Hyperemesis Gravidarum: Surviving my Third HG Pregnancy

Nausea and vomiting in pregnancy is one of the most commonly discussed symptoms in popular culture – nearly every pregnancy experience alludes to “morning sickness” – but what about when its morning, noon, night sickness?

1-2% of pregnancies meet the criteria for hyperemesis gravidarum, however the actual numbers of women experiencing moderate to severe nausea and vomiting in pregnancy, that impacts on their daily function, their quality of life, their mental and physical health and the wellbeing of their unborn child and their family is likely much higher, but not assessed appropriately by current diagnostic criteria. HG often results in significant weight loss in early pregnancy, dehydration and electrolyte disturbance and often requires medication or IV hydration in order to cope with the effects.

I never understood how debilitating nausea and vomiting in pregnancy could be until I experienced it for the first time myself. In my first pregnancy I lost 12kg in the first 16 weeks of pregnancy, my second pregnancy I lost 8kg and my third pregnancy my weight fluctuated throughout the first 25 weeks. While 70-80% of pregnancies involve some level of nausea and vomiting, many of these will resolve by 12 weeks – HG may persist until delivery, with it often persisting until mid-pregnancy at a minimum.

Commonly suggested strategies for managing nausea and vomiting in pregnancy such as vitamin B6, ginger, sour drinks, Fruit Tingles, may be helpful for some women, however the majority of women in the throes of even moderate nausea and vomiting in pregnancy will find that additional medical support is necessary.

There are safe and effective medications available for reducing your symptoms, however the reality for many is that the vomiting will not be prevented entirely. Three pregnancies, three different management strategies – some medications that worked in my first pregnancy didn’t work at all in my subsequent pregnancies.

Three Key Strategies for Managing HG:

  1. Advocate for yourself with health professionals.

Finding a supportive team to manage my subsequent pregnancies made a huge difference in my experience. I didn’t have to recurrently present to my GP to get the prescriptions I needed, and I knew that if I required hospital admission or hospital in the home services, I would have access to them in a timely manner. If you are struggling to access effective support, I would encourage you to follow up with Hyperemesis Australia – who provide a great number of resources and support services that make self-advocacy or advocacy for a loved one easier. You may also find it helpful to access the current guidelines for Management of Nausea and Vomiting in Pregnancy and Hyperemesis Gravidarum and print a copy to take to appointments with you.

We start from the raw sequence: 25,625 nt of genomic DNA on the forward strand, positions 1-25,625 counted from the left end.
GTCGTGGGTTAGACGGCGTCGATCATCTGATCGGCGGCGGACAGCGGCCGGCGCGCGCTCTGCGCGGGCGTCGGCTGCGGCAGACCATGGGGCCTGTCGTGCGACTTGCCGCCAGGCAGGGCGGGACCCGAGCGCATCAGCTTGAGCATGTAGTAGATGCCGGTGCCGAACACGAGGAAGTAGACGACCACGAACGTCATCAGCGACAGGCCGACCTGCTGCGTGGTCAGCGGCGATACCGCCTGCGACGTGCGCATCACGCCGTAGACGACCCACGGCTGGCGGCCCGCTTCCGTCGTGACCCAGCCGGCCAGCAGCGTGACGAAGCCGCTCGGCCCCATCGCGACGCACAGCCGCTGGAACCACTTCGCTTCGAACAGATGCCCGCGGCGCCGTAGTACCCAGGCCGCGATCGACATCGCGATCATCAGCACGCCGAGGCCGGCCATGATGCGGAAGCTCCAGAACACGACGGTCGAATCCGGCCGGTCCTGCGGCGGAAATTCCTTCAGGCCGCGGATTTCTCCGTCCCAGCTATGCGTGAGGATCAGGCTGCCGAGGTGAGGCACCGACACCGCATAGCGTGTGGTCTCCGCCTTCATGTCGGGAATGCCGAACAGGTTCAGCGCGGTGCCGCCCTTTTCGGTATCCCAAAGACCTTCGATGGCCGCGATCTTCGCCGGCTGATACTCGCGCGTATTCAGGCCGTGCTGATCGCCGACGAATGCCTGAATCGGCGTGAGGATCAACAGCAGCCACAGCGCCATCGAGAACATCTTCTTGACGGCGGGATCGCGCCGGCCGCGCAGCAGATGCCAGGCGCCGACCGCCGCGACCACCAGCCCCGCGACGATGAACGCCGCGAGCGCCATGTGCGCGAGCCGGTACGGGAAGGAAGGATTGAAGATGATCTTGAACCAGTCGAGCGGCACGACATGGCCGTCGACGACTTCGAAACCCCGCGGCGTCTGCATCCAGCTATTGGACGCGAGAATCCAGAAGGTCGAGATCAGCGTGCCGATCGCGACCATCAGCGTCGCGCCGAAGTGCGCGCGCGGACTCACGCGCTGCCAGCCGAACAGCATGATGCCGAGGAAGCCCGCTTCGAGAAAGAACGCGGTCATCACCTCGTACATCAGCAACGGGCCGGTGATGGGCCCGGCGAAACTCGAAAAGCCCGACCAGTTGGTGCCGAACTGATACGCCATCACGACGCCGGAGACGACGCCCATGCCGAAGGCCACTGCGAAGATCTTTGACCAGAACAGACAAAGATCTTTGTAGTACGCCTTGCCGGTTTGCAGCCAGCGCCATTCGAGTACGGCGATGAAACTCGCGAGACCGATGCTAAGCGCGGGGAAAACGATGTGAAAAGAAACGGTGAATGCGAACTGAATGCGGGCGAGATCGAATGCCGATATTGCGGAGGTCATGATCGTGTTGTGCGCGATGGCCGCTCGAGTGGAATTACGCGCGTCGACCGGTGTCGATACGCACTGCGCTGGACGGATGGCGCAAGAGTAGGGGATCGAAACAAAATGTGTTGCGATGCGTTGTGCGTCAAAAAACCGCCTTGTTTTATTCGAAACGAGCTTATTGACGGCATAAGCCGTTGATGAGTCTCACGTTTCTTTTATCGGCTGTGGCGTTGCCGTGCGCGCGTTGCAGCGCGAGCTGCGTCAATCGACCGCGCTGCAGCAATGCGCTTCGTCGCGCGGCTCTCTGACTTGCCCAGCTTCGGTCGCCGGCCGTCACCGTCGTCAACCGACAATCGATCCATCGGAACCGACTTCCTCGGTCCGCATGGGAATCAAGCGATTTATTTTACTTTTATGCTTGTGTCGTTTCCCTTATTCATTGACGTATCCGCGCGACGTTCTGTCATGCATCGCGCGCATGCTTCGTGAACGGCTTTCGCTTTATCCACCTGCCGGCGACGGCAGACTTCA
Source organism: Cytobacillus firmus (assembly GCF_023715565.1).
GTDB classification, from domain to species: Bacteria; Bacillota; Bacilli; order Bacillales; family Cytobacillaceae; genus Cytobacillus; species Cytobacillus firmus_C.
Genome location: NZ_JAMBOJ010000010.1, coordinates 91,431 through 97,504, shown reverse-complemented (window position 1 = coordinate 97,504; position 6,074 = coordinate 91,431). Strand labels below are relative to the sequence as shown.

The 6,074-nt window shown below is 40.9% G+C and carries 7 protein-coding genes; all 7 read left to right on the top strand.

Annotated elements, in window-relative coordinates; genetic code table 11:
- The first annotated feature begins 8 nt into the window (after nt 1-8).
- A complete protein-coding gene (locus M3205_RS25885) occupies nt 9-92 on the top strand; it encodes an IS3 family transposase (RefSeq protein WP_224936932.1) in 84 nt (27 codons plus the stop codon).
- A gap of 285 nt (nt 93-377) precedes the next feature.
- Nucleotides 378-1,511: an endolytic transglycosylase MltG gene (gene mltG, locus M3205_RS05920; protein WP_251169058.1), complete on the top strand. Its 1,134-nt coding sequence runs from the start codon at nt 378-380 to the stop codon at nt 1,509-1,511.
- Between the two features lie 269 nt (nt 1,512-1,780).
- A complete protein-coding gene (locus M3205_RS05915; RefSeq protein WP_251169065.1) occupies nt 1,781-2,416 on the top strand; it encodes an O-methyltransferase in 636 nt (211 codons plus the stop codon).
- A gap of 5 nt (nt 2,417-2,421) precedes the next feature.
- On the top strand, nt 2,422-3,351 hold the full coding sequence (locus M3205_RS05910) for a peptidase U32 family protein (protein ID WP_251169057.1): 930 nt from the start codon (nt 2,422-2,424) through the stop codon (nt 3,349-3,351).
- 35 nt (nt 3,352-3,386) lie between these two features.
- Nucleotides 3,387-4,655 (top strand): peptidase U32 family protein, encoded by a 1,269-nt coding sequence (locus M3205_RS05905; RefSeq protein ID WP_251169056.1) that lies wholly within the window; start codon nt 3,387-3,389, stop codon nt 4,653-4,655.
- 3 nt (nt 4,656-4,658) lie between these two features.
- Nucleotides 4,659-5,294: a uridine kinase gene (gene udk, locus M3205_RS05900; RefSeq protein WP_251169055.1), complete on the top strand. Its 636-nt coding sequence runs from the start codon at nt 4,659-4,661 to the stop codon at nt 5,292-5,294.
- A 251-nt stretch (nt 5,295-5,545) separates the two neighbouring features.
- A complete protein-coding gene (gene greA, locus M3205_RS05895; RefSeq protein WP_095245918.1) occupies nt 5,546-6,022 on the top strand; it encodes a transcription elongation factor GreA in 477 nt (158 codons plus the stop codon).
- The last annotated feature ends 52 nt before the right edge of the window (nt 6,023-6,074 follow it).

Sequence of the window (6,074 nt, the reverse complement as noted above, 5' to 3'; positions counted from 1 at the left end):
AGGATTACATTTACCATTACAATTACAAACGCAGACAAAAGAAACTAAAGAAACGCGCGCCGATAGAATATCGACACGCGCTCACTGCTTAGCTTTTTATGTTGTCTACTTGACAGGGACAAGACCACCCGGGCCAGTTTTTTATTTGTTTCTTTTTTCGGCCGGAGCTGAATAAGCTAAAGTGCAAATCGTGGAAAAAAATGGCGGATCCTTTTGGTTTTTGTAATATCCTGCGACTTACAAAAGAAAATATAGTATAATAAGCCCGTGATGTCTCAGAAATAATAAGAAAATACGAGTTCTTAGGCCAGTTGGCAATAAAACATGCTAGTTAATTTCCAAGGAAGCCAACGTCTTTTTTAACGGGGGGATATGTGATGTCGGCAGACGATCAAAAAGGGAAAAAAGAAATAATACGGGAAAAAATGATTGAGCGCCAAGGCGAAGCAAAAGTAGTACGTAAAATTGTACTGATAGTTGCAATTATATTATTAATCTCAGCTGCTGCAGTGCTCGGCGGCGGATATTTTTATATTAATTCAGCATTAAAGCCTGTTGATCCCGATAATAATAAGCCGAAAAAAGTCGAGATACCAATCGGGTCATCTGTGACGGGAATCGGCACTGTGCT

2. Get your support system in place

Having supports and reasonable expectations in place in this season of your life is essential to your health and wellbeing. If you have supportive family or friends, consider sharing news of your pregnancy with them early and asking for their practical help where you feel comfortable (e.g. help with older children, meal prep for other members of your household). If you don’t have family or friends to help, consider taking this time to access support systems such as meal delivery services like Youfoodz, a house cleaner, or sending your laundry out if you can. And lower your expectations: your house is going to be a mess, you are going to eat what you can keep down and get some calories from, not what is nutritionally best.

3. Consider accessing early leave or sick leave.

If you have sick leave, use it. You are sick. Get a doctors’ letter confirming your condition, and apply for a flexible work agreement if necessary. Some employers that provide you with paid or unpaid maternity leave will allow you to take a portion of your time off during your pregnancy when you have a complicating condition, and hyperemesis falls into this category.

If you are suffering with HG, or have previously experienced a HG pregnancy and are planning another pregnancy – I would highly recommend Hyperemesis Australia as a resource to you.

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